ISRAEL: Cautious optimism on Staff Sgt. Gilad Shalit
Israel Defense Force Staff Sgt. Gilad Shalit was captured and taken to Gaza in June 2006 during an attack by Hamas that killed two other soldiers. Hamas says Shalit shall be released only in return for Palestinian prisoners, among them high-profile detainees whom Israel is loathe to release.
Israel has made prisoner exchange deals before, bending its own policy against freeing those 'with blood on their hands' for soldiers, even dead soldiers, but not with Hamas. Recent reports said Israel is considering a much more flexible definition of prisoner categories to facilitate Shalit's release.
Many were critical of the government's decision to enter a truce agreement in June 2008 without securing Shalit's return. Israel apparently took calm where it could get it while continuing to consider the terms for Shalit's release. Hamas had remained adamant that the soldier would be released only as part of an exchange.
Now Israel says the military operation in Gaza that followed the collapse of last year's cease-fire has created "leverages" for advancing an agreement. In other words, Hamas wants the crossings opened; Israel wants Shalit.
Reports of progress Sunday caused a loud buzz in Israel; this was shushed by Prime Minister Ehud Olmert as "exaggerated, damaging and premature." He and other leaders urged discretion on the sensitive issue.
During the 960 days of Shalit's captivity, dozens of events have been organized by volunteers and family to keep him in the public awareness, including rallies, cycling events, hikes and a 10K run.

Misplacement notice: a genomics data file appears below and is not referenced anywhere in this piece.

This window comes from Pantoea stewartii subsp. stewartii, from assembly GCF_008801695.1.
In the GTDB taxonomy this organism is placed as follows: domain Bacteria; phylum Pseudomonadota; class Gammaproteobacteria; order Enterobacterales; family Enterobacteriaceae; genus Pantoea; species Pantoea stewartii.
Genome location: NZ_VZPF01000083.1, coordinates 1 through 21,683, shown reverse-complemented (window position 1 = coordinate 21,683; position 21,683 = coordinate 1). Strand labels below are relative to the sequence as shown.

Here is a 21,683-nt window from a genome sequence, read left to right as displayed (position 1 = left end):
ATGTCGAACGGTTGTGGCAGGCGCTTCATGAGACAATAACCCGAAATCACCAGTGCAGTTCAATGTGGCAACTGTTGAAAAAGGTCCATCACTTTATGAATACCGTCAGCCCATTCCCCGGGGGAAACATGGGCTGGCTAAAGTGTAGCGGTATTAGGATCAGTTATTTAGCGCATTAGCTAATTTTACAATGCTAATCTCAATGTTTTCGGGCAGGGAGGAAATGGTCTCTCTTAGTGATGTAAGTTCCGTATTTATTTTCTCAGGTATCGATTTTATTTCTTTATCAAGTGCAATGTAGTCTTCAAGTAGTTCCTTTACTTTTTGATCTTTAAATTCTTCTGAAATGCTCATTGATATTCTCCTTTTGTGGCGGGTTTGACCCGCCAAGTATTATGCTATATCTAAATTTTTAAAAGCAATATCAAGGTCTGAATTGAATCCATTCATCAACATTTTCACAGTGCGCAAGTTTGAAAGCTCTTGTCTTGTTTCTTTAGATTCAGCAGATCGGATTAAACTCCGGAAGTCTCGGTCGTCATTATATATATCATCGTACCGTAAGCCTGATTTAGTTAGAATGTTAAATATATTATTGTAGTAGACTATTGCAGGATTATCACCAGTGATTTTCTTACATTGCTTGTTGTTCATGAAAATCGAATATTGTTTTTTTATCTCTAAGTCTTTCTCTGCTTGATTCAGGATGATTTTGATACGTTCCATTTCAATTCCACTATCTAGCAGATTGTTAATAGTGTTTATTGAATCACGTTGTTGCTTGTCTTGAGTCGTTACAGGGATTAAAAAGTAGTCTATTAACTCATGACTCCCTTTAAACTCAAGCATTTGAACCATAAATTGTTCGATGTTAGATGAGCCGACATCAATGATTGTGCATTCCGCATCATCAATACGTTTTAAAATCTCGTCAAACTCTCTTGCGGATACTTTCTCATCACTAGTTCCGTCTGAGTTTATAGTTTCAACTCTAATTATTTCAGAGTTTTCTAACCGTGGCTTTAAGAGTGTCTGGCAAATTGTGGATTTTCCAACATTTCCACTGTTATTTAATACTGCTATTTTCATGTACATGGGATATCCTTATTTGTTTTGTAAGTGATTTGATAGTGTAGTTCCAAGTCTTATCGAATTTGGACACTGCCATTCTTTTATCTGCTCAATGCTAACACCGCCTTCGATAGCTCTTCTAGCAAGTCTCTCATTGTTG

Others sit in one place.
And that place is up the block from the prime minister's residence, where people have been sitting for five months, flipping laminated numbers on a hand-made calendar counting Shalit's days in captivity.
In early September, Yael Roth-Barkai felt she should do something. Together with her sister Ruthi Barkai, she composed an e-mail seeking volunteers for a vigil and sent it only to a handful of friends. Four hours later, they had 140 volunteers — many total strangers.
When they filled one week's worth of shifts, they drove to Jerusalem and planted a folding picnic table and two plastic chairs on the pavement by Olmert's house. Today, they have nearly 400 volunteers — enough to maintain a constant presence for 15 hours a day, 7 days a week. Their two other sisters have joined the effort.
People of all ages come together from different corners of Israeli society to give a few hours a month at the sidewalk stand that now boasts a small pavilion, donated like other equipment. Passers-by stop to chat and sign the petition. School classes are held there, study and prayer-groups too. The e-mail experiment has a life of its own now; the organizers visit periodically.
They were just the match that lighted the fire the other 400 volunteers felt too, says Yael. Shalit had tugged on her conscience and consciousness as a mother and citizen until she concluded that attending one-off demonstrations wasn't enough. Decision-makers need constant, persistent pressure.
Sometimes, it just takes one.
In 1974, after the Yom Kippur war, Motti Ashkenazi launched a one-man protest outside the Prime Minister's Office. Gradually, citizens and even soldiers straight from the front lines joined him and his demand of ministerial responsibility for bad decisions during the war; later that year, the government resigned. "He was our model," Yael says.
With a ginger optimism, she follows reports. "I hope we don't have to sit there much longer."
— Batsheva Sobelman in Jerusalem
Pictures of the campaign-for-Shalit site in Jerusalem: the pavilion; the petition; the desk covered with children's drawings of hands for Shalit's return ('Gilad Shalit, come back') and the laminated numbers. Credit: Batsheva Sobelman.